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The Way You Make Me Feel, That's on Me

You can't control another person's actions, but you can control your response.

ThitareeSarmkasat/iStock
Source: ThitareeSarmkasat/iStock

How many times have you uttered words like “He makes me so mad!” “Her story really depressed me.” “The way he does that is irritating and ruins my day.” “Her style is so off-putting.” And so on and so on. That person is out there, and he or she does things that make me in here—emotionally, mentally, and sometimes physically—react in a negative and upset manner. It doesn’t matter that the person who is guilty of the infraction oftentimes doesn’t even know they have done something, or if they do they might possibly not care. After all, it’s your problem, not theirs.

And therein lies the rub. It really is your problem, not theirs. In life, there are two variables within your control: Your actions and your reactions. Many times your actions don’t match your intentions, and you find yourself apologizing or being upset with yourself for doing something you regret. You can control what you do, and while many people don’t make the best choices in the moment, it is still a choice of how you want to act.

Reactions are similar. You can actually choose to ignore someone else’s bad behavior or reframe it and turn it into something neutral. To be clear, this does not apply to abusive situations or ignoring someone who is otherwise devious or harmful. You need to take care of yourself and your life and make good choices. This pertains to the myriad of encounters you have with people each and every day whereby their actions cause a reaction in you, that limits you and impacts what could be other positive experiences.

Everyone has a developed filter on the world. You have a background, life experiences, relationship history, education, and encounters with others that give you a certain worldview. Oftentimes this translates into what is “right” and “wrong” or “good” and “bad.” You may have a belief that people should treat you a certain way, or notice you, or compliment you, or support you. When this doesn’t happen, you blame the other person. They are the ones ruining your well-laid plans.

The problem actually lies in the well-laid plans. It lies in the filter and the inability to unclog the filter to see what’s really happening. It’s easier to turn around and give someone your back and walk away than it is to turn the other cheek and ignore what you consider to be their bad behavior.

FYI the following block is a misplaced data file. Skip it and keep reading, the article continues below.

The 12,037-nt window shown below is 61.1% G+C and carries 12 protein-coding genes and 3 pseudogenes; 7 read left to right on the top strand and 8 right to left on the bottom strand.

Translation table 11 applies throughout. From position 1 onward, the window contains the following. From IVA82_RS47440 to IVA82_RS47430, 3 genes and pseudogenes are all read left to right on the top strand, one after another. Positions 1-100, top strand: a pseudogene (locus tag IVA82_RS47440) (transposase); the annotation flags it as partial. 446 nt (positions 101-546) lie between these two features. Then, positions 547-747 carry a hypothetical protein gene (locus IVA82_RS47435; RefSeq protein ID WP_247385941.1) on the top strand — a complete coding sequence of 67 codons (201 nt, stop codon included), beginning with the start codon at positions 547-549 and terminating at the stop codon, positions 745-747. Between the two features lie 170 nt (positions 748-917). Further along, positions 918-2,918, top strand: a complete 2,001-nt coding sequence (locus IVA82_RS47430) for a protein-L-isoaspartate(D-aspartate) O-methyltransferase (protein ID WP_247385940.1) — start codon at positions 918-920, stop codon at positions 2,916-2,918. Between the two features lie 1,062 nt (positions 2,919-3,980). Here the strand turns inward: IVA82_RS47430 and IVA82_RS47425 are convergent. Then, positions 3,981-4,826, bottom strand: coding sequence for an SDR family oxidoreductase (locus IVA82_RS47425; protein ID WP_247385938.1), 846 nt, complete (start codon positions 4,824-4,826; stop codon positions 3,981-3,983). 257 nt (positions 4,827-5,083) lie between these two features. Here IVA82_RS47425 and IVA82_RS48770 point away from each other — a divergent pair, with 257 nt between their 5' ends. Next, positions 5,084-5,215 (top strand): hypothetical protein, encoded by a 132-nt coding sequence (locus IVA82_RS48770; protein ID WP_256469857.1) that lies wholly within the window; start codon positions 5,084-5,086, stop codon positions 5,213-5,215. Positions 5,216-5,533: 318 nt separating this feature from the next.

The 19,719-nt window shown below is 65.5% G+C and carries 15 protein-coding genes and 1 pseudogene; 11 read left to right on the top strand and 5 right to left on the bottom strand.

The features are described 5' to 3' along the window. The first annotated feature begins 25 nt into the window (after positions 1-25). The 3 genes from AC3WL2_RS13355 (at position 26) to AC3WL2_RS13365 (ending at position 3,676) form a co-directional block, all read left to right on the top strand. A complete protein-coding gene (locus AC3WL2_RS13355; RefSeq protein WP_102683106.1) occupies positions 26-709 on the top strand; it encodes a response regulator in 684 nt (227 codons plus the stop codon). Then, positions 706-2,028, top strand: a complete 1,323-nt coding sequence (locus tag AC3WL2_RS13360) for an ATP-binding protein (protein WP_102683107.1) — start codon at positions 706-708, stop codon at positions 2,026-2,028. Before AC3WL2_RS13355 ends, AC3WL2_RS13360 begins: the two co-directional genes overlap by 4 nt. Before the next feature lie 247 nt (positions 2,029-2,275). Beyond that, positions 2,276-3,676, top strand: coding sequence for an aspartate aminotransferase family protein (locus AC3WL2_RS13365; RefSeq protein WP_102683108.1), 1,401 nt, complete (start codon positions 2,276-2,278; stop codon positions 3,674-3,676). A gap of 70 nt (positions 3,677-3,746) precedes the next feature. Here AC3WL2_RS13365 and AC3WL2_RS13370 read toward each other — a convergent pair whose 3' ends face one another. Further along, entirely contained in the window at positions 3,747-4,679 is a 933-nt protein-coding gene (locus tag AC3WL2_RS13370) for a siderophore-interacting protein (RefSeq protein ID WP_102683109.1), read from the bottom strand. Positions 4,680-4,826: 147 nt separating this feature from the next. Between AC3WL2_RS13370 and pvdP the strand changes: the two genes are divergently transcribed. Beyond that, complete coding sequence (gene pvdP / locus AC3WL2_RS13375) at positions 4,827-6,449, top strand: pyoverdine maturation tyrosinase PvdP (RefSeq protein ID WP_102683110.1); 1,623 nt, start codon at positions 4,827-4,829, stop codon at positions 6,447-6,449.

In most cases, people haven’t learned how to clear the filters and be objective. They are carrying beliefs and thoughts acquired throughout their lives, and never questioning them. You might have had parents that told you to behave in certain ways or someone would not love you, or parents who told you to stick up for yourself or never to back down. Without knowing it, these beliefs get carried forward and when someone inadvertently steps on your personal “third rail,” you let them know it. They get burned, or banished, or criticized, or blamed.

What if your filters are incorrect? What if the person who is stepping on your third rail has no idea they are doing it? What if they are having a tough day or difficult time and they aren’t as conscious about what they are doing to others, just as you have times you make a choice you might regret about how you behave?

Learning to give others a break and understanding that everyone has filters clogged with their beliefs and approach is a big first step. Stepping back and understanding that your views have been developed somehow, and listening and learning from others, can only help you develop as a well-rounded human being. It’s not about you being wrong and others being right. It’s about seeing others in a more objective and supportive light. It’s about using your lens on the world to consider another’s point of view without taking offense or being put off by it. It’s about realizing you have more control than you choose to exert in any situation where someone drags you down and punishes you.

The next time you believe you have been wronged and you feel your ire rising, remember that the person’s actions are out of your control. Your response is within it. It really is.

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